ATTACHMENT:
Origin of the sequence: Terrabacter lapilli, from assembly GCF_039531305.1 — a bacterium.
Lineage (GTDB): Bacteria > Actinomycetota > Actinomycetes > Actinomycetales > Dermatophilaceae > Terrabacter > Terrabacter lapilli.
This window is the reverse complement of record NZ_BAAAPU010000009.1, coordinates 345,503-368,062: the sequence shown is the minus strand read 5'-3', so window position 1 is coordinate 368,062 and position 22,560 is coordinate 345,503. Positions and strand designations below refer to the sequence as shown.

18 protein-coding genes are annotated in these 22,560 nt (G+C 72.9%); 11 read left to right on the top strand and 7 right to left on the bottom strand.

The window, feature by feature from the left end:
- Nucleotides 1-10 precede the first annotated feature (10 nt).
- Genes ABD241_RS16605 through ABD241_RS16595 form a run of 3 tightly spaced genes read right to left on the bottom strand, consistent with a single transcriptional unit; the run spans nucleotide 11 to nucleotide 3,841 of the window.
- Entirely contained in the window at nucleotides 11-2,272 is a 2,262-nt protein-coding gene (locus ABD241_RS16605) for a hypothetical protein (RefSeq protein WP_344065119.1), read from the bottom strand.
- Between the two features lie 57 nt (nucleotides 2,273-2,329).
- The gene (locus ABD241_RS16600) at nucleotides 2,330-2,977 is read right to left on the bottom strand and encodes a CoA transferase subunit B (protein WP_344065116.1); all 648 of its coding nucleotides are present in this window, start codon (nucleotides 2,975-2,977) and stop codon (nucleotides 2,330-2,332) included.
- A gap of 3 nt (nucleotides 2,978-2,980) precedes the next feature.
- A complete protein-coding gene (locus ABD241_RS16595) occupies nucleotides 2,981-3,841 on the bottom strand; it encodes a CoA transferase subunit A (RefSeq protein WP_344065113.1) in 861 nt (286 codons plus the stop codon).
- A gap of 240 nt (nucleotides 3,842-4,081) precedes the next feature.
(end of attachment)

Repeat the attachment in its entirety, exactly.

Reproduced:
Origin of the sequence: Terrabacter lapilli, from assembly GCF_039531305.1 — a bacterium.
Lineage (GTDB): Bacteria > Actinomycetota > Actinomycetes > Actinomycetales > Dermatophilaceae > Terrabacter > Terrabacter lapilli.
This window is the reverse complement of record NZ_BAAAPU010000009.1, coordinates 345,503-368,062: the sequence shown is the minus strand read 5'-3', so window position 1 is coordinate 368,062 and position 22,560 is coordinate 345,503. Positions and strand designations below refer to the sequence as shown.

18 protein-coding genes are annotated in these 22,560 nt (G+C 72.9%); 11 read left to right on the top strand and 7 right to left on the bottom strand.

The window, feature by feature from the left end:
- Nucleotides 1-10 precede the first annotated feature (10 nt).
- Genes ABD241_RS16605 through ABD241_RS16595 form a run of 3 tightly spaced genes read right to left on the bottom strand, consistent with a single transcriptional unit; the run spans nucleotide 11 to nucleotide 3,841 of the window.
- Entirely contained in the window at nucleotides 11-2,272 is a 2,262-nt protein-coding gene (locus ABD241_RS16605) for a hypothetical protein (RefSeq protein WP_344065119.1), read from the bottom strand.
- Between the two features lie 57 nt (nucleotides 2,273-2,329).
- The gene (locus ABD241_RS16600) at nucleotides 2,330-2,977 is read right to left on the bottom strand and encodes a CoA transferase subunit B (protein WP_344065116.1); all 648 of its coding nucleotides are present in this window, start codon (nucleotides 2,975-2,977) and stop codon (nucleotides 2,330-2,332) included.
- A gap of 3 nt (nucleotides 2,978-2,980) precedes the next feature.
- A complete protein-coding gene (locus ABD241_RS16595) occupies nucleotides 2,981-3,841 on the bottom strand; it encodes a CoA transferase subunit A (RefSeq protein WP_344065113.1) in 861 nt (286 codons plus the stop codon).
- A gap of 240 nt (nucleotides 3,842-4,081) precedes the next feature.